the wind came on an unusual roll of the ship; and its A similar exhibition, according to the same author, constant companion, to a landsman, sea-sickness, seized in which twenty-four canary birds were the actors, was upon me, producing sensations altogether indescribaalso shown in London in 1820, by a Frenchman named ble, and equally unpleasant. If I stood still, it seemed Dujou. One of these suffered itself to be shot at, and, an incubus was upon me—if I moved, I was in danfalling down, as if dead, was put into a little wheelbar- ger of measuring my length upon the deck—if I cast row and conveyed away by one of its comrades. my eye on the agitated ocean, it appeared as if all the

apothecary shops in the world had cast their ipecac upon its heaving surges. Matters growing worse and

worse on deck, after a desperate effort I got below. OUR ACTIONS.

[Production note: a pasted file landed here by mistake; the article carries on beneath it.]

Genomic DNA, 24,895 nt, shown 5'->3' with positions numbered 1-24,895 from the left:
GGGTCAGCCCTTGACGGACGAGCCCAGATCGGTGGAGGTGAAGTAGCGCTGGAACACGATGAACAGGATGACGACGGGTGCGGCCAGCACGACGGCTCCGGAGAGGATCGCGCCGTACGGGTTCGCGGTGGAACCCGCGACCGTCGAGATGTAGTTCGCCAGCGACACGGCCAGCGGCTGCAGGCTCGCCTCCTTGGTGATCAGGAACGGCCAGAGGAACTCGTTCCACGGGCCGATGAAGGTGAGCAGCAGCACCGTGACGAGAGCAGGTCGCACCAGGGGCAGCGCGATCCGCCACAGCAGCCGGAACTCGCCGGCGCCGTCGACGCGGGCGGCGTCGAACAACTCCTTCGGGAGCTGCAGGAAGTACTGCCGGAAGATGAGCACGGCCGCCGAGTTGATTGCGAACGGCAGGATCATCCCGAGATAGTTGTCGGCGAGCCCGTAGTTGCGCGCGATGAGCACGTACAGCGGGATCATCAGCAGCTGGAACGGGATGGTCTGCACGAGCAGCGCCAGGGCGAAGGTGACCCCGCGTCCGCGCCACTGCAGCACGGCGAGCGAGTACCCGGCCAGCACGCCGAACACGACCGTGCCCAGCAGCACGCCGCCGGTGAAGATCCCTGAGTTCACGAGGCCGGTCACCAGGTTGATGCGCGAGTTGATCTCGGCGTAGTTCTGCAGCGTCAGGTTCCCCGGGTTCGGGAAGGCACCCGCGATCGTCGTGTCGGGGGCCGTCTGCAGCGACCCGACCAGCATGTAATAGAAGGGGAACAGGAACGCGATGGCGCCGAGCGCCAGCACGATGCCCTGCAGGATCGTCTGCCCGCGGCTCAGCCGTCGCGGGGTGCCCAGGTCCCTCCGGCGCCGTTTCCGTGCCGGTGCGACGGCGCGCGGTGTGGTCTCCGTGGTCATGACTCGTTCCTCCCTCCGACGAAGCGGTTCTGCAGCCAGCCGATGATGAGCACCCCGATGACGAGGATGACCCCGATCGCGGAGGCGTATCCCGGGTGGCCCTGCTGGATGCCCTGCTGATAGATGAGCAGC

But our pleasant cabin was now a vast hospital, cooks, The only things in which we can be said to have waiters, and stewards, acting the physician, attending any property, are our actions. Our thoughts may be and administering with all the kindness of the most bad, yet produce no poison, they may be good, yet pro- skillful sons of the healing art. “Drink a little moreduce no fruit. Our riches may be taken from us by let it have its way—all over by and by—try to sleep, misfortune, our reputation by malice, our spirits by and be composed,” were their most common prescripcalamity, our health by disease, our friends by death. tions, and, if followed, would prove the most efficacious. But our actions must follow us beyond the grave; with Under their kind and skillful treatment, the war of the respect to them alone, we cannot say that we shall | elements having ceased, health was soon restored. Seacarry nothing with us when we die, neither that we sickness always proves a blessing in disguise—an evil shall go naked out of the world. Our actions must that good may come. It has no remedy but patient clothe us with an immortality, lothsome or glorious; endurance and heart-felt cheerfulness. these are the only title-deeds of which we cannot be disinherited; they will have their full weight in the At an unexpected moment, while comfortably seated balance of eternity, when everything else is as noth- | in the cabin, a seaman's voice from the maintop, “a ing; and their value will be confirmed and established wreck to windward!” fell like lead upon my ears, proby those two sure and sateless destroyers of all other ducing a train of emotions that words cannot describe. things—Time--and Death.